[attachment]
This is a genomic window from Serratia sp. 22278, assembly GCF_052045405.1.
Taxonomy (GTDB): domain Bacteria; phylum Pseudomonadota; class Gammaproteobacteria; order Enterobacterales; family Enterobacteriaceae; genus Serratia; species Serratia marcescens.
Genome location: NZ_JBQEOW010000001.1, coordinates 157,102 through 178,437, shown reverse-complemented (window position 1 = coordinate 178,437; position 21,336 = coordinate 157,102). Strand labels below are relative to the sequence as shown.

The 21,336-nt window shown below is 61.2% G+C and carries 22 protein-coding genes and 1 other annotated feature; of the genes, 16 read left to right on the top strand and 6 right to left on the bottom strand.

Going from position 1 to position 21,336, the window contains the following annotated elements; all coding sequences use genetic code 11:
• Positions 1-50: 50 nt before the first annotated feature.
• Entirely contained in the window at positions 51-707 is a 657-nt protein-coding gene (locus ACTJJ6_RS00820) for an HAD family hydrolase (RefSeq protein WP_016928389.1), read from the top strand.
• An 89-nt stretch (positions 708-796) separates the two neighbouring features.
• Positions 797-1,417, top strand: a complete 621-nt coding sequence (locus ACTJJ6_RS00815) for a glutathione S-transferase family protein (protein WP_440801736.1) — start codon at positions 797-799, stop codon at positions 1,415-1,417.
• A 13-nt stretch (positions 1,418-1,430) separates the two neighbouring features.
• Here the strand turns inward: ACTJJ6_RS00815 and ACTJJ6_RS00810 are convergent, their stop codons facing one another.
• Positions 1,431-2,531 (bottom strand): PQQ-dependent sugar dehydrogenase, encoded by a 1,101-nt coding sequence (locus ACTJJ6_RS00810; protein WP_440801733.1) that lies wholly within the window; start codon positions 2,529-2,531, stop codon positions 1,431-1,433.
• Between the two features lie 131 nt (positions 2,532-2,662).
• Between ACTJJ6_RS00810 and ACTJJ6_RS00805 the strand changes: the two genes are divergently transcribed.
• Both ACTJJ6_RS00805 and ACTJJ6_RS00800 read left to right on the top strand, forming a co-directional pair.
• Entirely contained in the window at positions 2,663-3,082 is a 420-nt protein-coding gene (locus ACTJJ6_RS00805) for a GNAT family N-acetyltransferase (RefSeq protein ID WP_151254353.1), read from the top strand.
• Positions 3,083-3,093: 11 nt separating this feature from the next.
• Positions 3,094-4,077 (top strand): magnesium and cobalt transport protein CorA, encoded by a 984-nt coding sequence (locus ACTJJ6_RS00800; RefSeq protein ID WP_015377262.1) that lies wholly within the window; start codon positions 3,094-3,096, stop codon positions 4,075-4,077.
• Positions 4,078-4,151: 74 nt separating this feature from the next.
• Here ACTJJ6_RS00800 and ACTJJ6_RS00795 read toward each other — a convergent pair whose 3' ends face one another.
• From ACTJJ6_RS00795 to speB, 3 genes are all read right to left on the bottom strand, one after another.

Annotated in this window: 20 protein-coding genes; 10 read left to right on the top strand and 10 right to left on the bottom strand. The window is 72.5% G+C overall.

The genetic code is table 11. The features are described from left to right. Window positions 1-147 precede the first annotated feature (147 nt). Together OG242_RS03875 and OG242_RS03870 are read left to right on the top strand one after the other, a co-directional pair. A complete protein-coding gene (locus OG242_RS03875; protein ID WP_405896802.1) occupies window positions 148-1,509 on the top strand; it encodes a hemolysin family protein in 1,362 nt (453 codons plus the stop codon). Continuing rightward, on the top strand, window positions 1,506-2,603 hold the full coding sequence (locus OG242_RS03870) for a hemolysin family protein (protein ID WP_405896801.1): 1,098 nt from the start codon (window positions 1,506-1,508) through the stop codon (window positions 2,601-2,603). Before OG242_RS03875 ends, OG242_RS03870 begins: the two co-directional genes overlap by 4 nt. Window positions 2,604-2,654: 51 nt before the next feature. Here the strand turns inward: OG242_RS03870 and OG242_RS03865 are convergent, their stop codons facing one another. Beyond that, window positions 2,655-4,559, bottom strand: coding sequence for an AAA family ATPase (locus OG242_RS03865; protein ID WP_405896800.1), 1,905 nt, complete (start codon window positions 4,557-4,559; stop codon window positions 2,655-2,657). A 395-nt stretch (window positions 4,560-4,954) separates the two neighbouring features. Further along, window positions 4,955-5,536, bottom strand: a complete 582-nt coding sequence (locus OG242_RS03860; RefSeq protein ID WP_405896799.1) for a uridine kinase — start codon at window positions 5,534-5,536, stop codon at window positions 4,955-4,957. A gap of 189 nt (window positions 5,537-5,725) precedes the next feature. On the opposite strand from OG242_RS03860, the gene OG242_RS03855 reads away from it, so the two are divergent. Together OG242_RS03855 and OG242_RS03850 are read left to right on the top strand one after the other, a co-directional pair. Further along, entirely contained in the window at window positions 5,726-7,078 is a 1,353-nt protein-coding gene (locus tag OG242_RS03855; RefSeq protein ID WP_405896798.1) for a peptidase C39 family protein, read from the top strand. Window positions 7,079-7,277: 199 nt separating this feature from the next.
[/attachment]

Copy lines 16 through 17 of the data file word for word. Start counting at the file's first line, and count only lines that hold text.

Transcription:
• Entirely contained in the window at positions 2,663-3,082 is a 420-nt protein-coding gene (locus ACTJJ6_RS00805) for a GNAT family N-acetyltransferase (RefSeq protein ID WP_151254353.1), read from the top strand.
• Positions 3,083-3,093: 11 nt separating this feature from the next.